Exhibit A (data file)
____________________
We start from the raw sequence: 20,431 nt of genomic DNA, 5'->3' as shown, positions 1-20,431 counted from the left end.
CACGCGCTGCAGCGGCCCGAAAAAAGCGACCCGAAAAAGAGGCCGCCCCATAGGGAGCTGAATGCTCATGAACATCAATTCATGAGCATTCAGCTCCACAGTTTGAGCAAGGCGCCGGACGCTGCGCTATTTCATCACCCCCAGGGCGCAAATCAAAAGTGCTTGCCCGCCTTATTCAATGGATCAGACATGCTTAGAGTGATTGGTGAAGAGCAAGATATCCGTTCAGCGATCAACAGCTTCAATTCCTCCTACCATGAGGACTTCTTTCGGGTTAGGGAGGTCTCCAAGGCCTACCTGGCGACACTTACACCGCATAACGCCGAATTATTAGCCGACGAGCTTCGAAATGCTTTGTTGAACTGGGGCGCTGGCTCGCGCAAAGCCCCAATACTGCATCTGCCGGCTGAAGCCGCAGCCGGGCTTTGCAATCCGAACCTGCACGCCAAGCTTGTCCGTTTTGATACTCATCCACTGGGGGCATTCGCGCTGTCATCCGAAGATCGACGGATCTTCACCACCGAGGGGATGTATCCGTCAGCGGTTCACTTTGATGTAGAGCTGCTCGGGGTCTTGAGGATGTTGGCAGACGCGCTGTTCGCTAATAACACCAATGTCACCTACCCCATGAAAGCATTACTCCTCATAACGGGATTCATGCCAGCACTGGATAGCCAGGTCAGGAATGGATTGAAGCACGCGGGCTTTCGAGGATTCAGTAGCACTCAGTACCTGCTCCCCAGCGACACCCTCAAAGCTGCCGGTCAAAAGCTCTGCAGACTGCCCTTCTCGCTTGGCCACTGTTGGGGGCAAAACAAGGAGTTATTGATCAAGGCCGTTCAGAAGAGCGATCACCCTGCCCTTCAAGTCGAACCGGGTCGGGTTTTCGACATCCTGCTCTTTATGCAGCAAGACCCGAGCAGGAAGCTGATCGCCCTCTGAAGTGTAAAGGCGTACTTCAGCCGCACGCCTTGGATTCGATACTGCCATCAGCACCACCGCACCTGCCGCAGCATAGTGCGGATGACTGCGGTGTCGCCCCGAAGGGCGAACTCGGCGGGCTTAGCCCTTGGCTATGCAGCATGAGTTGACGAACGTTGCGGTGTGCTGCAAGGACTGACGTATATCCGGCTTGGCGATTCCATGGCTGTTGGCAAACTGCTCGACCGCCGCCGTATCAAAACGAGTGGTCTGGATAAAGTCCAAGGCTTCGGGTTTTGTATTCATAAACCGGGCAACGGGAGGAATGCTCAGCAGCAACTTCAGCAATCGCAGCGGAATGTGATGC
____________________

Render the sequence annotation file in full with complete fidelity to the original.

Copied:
We start from the raw sequence: 20,431 nt of genomic DNA, 5'->3' as shown, positions 1-20,431 counted from the left end.
CACGCGCTGCAGCGGCCCGAAAAAAGCGACCCGAAAAAGAGGCCGCCCCATAGGGAGCTGAATGCTCATGAACATCAATTCATGAGCATTCAGCTCCACAGTTTGAGCAAGGCGCCGGACGCTGCGCTATTTCATCACCCCCAGGGCGCAAATCAAAAGTGCTTGCCCGCCTTATTCAATGGATCAGACATGCTTAGAGTGATTGGTGAAGAGCAAGATATCCGTTCAGCGATCAACAGCTTCAATTCCTCCTACCATGAGGACTTCTTTCGGGTTAGGGAGGTCTCCAAGGCCTACCTGGCGACACTTACACCGCATAACGCCGAATTATTAGCCGACGAGCTTCGAAATGCTTTGTTGAACTGGGGCGCTGGCTCGCGCAAAGCCCCAATACTGCATCTGCCGGCTGAAGCCGCAGCCGGGCTTTGCAATCCGAACCTGCACGCCAAGCTTGTCCGTTTTGATACTCATCCACTGGGGGCATTCGCGCTGTCATCCGAAGATCGACGGATCTTCACCACCGAGGGGATGTATCCGTCAGCGGTTCACTTTGATGTAGAGCTGCTCGGGGTCTTGAGGATGTTGGCAGACGCGCTGTTCGCTAATAACACCAATGTCACCTACCCCATGAAAGCATTACTCCTCATAACGGGATTCATGCCAGCACTGGATAGCCAGGTCAGGAATGGATTGAAGCACGCGGGCTTTCGAGGATTCAGTAGCACTCAGTACCTGCTCCCCAGCGACACCCTCAAAGCTGCCGGTCAAAAGCTCTGCAGACTGCCCTTCTCGCTTGGCCACTGTTGGGGGCAAAACAAGGAGTTATTGATCAAGGCCGTTCAGAAGAGCGATCACCCTGCCCTTCAAGTCGAACCGGGTCGGGTTTTCGACATCCTGCTCTTTATGCAGCAAGACCCGAGCAGGAAGCTGATCGCCCTCTGAAGTGTAAAGGCGTACTTCAGCCGCACGCCTTGGATTCGATACTGCCATCAGCACCACCGCACCTGCCGCAGCATAGTGCGGATGACTGCGGTGTCGCCCCGAAGGGCGAACTCGGCGGGCTTAGCCCTTGGCTATGCAGCATGAGTTGACGAACGTTGCGGTGTGCTGCAAGGACTGACGTATATCCGGCTTGGCGATTCCATGGCTGTTGGCAAACTGCTCGACCGCCGCCGTATCAAAACGAGTGGTCTGGATAAAGTCCAAGGCTTCGGGTTTTGTATTCATAAACCGGGCAACGGGAGGAATGCTCAGCAGCAACTTCAGCAATCGCAGCGGAATGTGATGC